Lott, Eric. Love and Theft: Blackface Minstrelsy and the American Working Class. Oxford University Press, 1993. Amazon
In tracing the long and crooked path from the reality of slavery to the fantasy of slavery, I’ve passed through blackface, or more generally whites imitating blacks.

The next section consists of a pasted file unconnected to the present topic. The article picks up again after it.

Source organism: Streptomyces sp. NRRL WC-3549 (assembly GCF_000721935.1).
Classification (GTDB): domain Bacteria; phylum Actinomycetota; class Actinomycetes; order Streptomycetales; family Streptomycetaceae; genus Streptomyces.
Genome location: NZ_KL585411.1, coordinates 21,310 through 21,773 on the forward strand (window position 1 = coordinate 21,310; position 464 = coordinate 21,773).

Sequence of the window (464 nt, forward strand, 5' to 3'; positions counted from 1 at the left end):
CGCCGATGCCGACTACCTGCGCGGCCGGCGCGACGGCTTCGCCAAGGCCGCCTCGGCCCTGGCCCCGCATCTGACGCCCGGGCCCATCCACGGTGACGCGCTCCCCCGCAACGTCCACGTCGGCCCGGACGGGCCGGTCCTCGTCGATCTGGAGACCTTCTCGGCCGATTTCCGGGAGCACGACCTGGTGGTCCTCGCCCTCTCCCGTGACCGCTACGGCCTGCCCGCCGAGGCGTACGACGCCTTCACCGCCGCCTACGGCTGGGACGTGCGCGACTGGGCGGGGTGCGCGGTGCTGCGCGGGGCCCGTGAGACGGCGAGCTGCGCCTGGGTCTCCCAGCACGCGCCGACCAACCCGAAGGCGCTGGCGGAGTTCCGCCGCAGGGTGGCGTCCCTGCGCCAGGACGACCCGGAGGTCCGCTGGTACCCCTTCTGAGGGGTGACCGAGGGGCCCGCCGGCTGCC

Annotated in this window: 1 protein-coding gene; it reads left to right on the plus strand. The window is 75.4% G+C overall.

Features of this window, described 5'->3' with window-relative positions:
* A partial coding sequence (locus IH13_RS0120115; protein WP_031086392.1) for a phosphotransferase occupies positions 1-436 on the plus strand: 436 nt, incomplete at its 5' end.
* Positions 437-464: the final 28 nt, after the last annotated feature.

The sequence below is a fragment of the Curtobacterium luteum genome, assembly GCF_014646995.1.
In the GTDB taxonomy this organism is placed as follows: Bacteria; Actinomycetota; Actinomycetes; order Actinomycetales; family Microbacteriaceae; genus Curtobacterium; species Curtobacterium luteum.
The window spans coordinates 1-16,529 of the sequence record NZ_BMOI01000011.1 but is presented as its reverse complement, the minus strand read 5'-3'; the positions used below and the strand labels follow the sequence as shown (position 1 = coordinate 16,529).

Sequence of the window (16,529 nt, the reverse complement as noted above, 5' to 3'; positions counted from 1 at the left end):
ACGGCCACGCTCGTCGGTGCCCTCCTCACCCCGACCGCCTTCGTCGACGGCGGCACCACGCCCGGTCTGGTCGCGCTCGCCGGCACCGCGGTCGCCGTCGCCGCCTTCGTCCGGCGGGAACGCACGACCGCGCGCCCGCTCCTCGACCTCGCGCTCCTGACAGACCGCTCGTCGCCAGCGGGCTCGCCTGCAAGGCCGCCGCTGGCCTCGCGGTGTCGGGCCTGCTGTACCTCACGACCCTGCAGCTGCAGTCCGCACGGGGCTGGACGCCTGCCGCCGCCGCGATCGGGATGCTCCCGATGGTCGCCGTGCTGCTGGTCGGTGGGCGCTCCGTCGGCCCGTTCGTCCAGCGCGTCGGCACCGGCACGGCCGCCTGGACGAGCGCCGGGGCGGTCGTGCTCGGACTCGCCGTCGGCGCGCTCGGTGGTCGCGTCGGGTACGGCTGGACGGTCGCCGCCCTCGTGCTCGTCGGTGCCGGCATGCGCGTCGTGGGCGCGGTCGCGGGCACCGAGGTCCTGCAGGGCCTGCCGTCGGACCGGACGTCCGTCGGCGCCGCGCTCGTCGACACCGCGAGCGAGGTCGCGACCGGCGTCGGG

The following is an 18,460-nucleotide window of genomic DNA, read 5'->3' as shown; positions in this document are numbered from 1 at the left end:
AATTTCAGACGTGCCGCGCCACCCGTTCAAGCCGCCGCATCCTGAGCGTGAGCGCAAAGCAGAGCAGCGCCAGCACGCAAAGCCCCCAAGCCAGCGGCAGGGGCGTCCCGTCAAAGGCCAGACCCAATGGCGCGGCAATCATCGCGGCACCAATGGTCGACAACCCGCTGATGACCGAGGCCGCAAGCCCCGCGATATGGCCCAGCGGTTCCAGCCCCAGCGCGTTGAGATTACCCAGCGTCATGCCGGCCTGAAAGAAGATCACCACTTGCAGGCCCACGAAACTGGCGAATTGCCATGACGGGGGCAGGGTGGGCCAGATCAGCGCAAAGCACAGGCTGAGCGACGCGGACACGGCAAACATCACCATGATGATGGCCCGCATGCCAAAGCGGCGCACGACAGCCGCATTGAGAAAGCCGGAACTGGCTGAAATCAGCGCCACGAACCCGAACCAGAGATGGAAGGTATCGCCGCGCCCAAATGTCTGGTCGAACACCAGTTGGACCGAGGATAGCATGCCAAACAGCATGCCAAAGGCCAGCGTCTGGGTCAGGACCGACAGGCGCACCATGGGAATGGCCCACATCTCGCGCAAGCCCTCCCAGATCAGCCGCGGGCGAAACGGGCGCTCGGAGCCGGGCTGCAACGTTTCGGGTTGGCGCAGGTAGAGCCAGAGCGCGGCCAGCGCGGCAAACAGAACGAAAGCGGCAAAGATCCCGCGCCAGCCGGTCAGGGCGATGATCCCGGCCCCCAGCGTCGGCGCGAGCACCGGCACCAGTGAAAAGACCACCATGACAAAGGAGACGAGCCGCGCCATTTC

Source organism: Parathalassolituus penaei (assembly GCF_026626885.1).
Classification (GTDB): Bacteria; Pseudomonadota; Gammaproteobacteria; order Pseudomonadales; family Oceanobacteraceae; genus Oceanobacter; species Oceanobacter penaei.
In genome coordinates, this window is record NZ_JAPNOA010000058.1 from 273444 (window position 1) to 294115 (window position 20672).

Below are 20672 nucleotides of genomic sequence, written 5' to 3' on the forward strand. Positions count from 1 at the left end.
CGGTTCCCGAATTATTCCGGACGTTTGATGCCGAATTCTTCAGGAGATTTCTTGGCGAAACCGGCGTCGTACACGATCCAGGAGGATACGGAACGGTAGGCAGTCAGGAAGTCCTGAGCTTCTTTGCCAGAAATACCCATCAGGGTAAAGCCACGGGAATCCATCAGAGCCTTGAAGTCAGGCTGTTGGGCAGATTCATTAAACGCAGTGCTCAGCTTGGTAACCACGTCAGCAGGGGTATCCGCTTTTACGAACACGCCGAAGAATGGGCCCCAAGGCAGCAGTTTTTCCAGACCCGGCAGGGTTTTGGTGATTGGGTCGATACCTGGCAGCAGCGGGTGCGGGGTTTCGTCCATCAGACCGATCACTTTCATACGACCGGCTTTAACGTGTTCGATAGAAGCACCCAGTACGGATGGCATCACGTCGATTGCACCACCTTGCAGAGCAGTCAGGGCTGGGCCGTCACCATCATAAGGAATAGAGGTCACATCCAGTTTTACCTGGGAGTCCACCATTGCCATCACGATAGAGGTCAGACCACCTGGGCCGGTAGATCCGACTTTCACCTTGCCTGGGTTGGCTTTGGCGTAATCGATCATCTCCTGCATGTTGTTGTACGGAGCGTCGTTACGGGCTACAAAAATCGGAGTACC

Blackface minstrelsy was a very complex phenomenon. To begin with, it originated in the North East of the United States, not the South, and it was first performed by working-class whites, often Irish, who were perceived as only slightly above blacks in the grand scheme of things. Minstrelsy was an insulting parody of blacks, and an appropriation of black music, songs and dialect; it was also an expression of working-class whites’ anxieties about their precarious position in society, their resentment at efforts to free the black southern slave while leaving the white northern “wage slave” in the same dependent state.